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Shoulder News

Making Sense of Thermal Surgery for Injured Shoulders

Thermal capsulorraphy uses heat to repair torn and stretched tissues in a joint capsule. It can be as effective as traditional surgery at stabilizing loose shoulder joints. The only hitch is that heat can injure nerve sensors in the joint.

Some of nerves inteh shoulder are used to sense position and movement, providing a "sixth sense." This sixth sense is called proprioception. Doctors have assumed that thermal capsulorraphy damages these sensors. This in turn would make it harder to recover full use of the shoulder.

These researchers tested that theory. They selected 20 patients who had thermal capsulorraphy to fix an unstable shoulder. All had good results from surgery. At least six months later, the patients went through several tests of proprioception. The tests involved being blindfolded and then having to copy certain shoulder and arm movements. Both shoulders were tested in all patients.

To their surprise, researchers found that sensations of position and movement were equal in the injured and uninjured shoulders. They even found that the injured shoulders were actually better in certain types of tests. Researchers suggested some reasons for these surprisingly good results: the process of rehabilitation, the healing properties of heat, and the new stability of the repaired joint capsule.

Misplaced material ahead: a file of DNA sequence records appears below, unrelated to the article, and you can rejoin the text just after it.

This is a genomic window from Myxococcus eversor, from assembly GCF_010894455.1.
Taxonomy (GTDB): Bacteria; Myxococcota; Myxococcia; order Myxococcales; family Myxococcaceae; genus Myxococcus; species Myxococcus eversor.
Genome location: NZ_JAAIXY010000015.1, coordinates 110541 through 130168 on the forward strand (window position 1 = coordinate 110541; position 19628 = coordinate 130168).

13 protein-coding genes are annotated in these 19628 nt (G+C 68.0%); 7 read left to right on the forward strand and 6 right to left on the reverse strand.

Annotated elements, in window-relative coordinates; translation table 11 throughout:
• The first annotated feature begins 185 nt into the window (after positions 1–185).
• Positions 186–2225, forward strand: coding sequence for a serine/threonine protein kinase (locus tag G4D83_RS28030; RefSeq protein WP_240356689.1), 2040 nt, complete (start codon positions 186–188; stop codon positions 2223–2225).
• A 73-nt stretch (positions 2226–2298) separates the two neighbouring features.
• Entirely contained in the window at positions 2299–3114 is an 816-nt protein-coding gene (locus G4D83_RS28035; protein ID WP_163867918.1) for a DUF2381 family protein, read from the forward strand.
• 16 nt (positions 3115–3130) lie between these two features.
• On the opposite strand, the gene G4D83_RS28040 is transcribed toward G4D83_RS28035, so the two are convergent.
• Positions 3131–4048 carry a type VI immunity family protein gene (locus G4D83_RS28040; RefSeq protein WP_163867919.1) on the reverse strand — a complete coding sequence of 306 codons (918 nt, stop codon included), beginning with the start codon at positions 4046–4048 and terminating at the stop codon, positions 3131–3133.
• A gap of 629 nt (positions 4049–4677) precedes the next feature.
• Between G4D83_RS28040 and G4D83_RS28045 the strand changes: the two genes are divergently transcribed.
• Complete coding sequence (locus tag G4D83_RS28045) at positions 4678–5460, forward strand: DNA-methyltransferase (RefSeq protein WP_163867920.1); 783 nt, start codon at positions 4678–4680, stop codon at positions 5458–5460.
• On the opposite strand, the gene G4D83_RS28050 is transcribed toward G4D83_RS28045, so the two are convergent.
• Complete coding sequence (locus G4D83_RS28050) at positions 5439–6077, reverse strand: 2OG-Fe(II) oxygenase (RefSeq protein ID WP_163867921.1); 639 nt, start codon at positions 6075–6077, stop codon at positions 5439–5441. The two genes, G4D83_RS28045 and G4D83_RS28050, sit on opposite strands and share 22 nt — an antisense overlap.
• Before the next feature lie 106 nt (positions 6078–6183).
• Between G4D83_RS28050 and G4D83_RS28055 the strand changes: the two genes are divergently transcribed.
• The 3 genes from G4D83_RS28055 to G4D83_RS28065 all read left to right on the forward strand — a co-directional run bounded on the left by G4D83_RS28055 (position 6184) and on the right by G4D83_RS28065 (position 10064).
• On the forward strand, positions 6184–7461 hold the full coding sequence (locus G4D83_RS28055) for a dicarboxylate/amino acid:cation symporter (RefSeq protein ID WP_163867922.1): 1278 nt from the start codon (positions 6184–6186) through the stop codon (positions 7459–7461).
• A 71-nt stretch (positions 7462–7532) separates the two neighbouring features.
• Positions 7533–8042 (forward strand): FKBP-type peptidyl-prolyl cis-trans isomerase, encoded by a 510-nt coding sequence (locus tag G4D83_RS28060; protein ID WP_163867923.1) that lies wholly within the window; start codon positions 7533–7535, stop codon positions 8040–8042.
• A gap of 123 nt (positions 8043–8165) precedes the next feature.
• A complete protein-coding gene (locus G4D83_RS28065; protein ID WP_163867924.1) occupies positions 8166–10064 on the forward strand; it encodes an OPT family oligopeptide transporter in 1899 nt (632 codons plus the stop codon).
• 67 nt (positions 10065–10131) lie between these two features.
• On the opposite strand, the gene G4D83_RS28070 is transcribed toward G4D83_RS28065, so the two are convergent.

Scott M. Lephart, PhD, ATC, et al. Shoulder Proprioception and Function Following Thermal Capsulorraphy. In Arthroscopy. September 2002. Vol. 18. No. 7. Pp. 770-778.


*Disclaimer:* The information contained herein is compiled from a variety of sources. It may not be complete or timely. It does not cover all diseases, physical conditions, ailments or treatments. The information should NOT be used in place of visit with your healthcare provider, nor should you disregard the advice of your health care provider because of any information you read in this topic.
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